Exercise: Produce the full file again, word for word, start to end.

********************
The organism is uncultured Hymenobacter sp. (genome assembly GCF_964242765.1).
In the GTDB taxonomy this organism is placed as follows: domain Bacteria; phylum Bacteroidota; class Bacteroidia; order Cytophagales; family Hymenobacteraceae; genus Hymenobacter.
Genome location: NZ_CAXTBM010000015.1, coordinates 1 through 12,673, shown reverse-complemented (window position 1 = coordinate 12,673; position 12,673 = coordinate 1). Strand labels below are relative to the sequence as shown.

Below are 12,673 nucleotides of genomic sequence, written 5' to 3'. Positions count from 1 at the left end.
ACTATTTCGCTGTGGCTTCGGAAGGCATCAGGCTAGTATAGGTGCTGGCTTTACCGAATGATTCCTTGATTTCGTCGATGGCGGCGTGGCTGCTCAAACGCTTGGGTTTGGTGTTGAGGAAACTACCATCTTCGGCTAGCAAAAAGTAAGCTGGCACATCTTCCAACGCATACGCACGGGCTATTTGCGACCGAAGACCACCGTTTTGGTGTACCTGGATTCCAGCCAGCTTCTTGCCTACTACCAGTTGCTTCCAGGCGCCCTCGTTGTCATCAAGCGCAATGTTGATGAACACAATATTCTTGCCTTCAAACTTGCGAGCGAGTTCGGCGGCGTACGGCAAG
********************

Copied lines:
The organism is uncultured Hymenobacter sp. (genome assembly GCF_964242765.1).
In the GTDB taxonomy this organism is placed as follows: domain Bacteria; phylum Bacteroidota; class Bacteroidia; order Cytophagales; family Hymenobacteraceae; genus Hymenobacter.
Genome location: NZ_CAXTBM010000015.1, coordinates 1 through 12,673, shown reverse-complemented (window position 1 = coordinate 12,673; position 12,673 = coordinate 1). Strand labels below are relative to the sequence as shown.

Below are 12,673 nucleotides of genomic sequence, written 5' to 3'. Positions count from 1 at the left end.
ACTATTTCGCTGTGGCTTCGGAAGGCATCAGGCTAGTATAGGTGCTGGCTTTACCGAATGATTCCTTGATTTCGTCGATGGCGGCGTGGCTGCTCAAACGCTTGGGTTTGGTGTTGAGGAAACTACCATCTTCGGCTAGCAAAAAGTAAGCTGGCACATCTTCCAACGCATACGCACGGGCTATTTGCGACCGAAGACCACCGTTTTGGTGTACCTGGATTCCAGCCAGCTTCTTGCCTACTACCAGTTGCTTCCAGGCGCCCTCGTTGTCATCAAGCGCAATGTTGATGAACACAATATTCTTGCCTTCAAACTTGCGAGCGAGTTCGGCGGCGTACGGCAAG